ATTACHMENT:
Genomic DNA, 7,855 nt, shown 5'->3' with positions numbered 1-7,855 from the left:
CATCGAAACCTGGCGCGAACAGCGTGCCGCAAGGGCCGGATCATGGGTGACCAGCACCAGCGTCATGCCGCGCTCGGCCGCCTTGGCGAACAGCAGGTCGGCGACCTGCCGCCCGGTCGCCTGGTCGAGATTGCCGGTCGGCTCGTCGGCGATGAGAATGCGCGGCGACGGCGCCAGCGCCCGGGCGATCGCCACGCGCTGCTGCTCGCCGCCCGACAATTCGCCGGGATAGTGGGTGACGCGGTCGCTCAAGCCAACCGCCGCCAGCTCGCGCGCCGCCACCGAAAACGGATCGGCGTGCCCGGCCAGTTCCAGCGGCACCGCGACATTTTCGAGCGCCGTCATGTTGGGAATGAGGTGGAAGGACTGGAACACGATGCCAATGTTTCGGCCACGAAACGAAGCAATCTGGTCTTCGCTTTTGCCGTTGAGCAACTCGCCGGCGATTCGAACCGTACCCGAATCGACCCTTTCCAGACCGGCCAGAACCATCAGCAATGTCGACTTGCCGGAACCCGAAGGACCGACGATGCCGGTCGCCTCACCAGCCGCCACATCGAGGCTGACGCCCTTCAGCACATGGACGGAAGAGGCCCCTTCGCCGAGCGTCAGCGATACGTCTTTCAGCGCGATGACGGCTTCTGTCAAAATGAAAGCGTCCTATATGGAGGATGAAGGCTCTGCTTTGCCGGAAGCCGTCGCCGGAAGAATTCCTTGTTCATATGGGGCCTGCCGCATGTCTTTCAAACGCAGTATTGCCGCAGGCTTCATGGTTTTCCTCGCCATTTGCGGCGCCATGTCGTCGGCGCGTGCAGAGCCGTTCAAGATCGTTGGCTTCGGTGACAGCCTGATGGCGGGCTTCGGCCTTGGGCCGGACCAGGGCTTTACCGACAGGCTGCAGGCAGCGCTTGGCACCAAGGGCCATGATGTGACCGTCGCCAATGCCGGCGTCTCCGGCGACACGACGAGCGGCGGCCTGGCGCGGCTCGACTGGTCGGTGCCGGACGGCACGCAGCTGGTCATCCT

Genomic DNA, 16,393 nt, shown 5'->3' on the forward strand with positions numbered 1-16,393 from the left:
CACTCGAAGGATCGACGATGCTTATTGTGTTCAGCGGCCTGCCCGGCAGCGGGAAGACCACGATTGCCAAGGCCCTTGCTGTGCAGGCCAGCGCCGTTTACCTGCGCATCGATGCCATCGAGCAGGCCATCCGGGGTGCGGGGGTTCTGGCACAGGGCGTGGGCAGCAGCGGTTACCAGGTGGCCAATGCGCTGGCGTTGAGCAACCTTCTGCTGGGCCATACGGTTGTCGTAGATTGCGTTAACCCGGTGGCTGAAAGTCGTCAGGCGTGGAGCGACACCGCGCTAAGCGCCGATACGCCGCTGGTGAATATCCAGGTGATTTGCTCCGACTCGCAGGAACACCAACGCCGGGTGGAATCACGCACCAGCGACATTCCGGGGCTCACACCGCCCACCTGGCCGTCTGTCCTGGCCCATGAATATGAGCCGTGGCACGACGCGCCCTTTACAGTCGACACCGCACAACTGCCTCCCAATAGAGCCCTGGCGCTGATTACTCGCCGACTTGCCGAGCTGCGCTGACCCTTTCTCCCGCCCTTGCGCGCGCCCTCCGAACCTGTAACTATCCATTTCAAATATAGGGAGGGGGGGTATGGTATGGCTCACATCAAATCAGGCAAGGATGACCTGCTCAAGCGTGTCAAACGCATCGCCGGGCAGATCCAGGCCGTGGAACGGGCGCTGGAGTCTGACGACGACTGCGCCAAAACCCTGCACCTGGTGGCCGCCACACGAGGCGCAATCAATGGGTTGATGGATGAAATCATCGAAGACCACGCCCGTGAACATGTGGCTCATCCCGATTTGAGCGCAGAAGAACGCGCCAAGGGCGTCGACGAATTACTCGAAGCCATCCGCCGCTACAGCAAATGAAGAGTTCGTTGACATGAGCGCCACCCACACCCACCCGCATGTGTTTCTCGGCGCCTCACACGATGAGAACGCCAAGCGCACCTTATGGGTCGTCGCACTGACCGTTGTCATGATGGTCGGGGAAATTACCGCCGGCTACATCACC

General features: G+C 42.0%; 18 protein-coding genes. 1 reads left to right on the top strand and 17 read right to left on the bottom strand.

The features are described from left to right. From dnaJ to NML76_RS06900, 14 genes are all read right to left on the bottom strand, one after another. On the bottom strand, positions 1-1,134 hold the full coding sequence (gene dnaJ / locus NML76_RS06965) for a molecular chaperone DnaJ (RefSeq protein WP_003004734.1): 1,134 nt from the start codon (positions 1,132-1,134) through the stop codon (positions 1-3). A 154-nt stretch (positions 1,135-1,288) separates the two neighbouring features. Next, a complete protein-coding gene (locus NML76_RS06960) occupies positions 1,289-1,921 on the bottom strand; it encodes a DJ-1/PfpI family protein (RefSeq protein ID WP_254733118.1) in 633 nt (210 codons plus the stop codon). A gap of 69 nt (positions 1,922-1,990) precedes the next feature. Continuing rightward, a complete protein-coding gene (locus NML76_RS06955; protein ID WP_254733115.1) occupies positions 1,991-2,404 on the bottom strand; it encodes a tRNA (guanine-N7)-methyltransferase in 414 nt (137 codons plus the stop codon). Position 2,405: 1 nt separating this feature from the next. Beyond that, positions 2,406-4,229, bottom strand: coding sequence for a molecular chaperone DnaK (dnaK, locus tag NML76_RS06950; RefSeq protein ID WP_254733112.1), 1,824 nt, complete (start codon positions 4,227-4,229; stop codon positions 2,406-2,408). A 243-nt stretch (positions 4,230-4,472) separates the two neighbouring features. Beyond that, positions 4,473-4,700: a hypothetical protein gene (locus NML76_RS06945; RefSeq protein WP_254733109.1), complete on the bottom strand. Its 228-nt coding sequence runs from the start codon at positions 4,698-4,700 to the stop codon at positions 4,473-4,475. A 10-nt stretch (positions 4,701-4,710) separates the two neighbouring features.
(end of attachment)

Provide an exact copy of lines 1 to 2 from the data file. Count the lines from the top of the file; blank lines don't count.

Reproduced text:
Genomic DNA, 7,855 nt, shown 5'->3' with positions numbered 1-7,855 from the left:
CATCGAAACCTGGCGCGAACAGCGTGCCGCAAGGGCCGGATCATGGGTGACCAGCACCAGCGTCATGCCGCGCTCGGCCGCCTTGGCGAACAGCAGGTCGGCGACCTGCCGCCCGGTCGCCTGGTCGAGATTGCCGGTCGGCTCGTCGGCGATGAGAATGCGCGGCGACGGCGCCAGCGCCCGGGCGATCGCCACGCGCTGCTGCTCGCCGCCCGACAATTCGCCGGGATAGTGGGTGACGCGGTCGCTCAAGCCAACCGCCGCCAGCTCGCGCGCCGCCACCGAAAACGGATCGGCGTGCCCGGCCAGTTCCAGCGGCACCGCGACATTTTCGAGCGCCGTCATGTTGGGAATGAGGTGGAAGGACTGGAACACGATGCCAATGTTTCGGCCACGAAACGAAGCAATCTGGTCTTCGCTTTTGCCGTTGAGCAACTCGCCGGCGATTCGAACCGTACCCGAATCGACCCTTTCCAGACCGGCCAGAACCATCAGCAATGTCGACTTGCCGGAACCCGAAGGACCGACGATGCCGGTCGCCTCACCAGCCGCCACATCGAGGCTGACGCCCTTCAGCACATGGACGGAAGAGGCCCCTTCGCCGAGCGTCAGCGATACGTCTTTCAGCGCGATGACGGCTTCTGTCAAAATGAAAGCGTCCTATATGGAGGATGAAGGCTCTGCTTTGCCGGAAGCCGTCGCCGGAAGAATTCCTTGTTCATATGGGGCCTGCCGCATGTCTTTCAAACGCAGTATTGCCGCAGGCTTCATGGTTTTCCTCGCCATTTGCGGCGCCATGTCGTCGGCGCGTGCAGAGCCGTTCAAGATCGTTGGCTTCGGTGACAGCCTGATGGCGGGCTTCGGCCTTGGGCCGGACCAGGGCTTTACCGACAGGCTGCAGGCAGCGCTTGGCACCAAGGGCCATGATGTGACCGTCGCCAATGCCGGCGTCTCCGGCGACACGACGAGCGGCGGCCTGGCGCGGCTCGACTGGTCGGTGCCGGACGGCACGCAGCTGGTCATCCT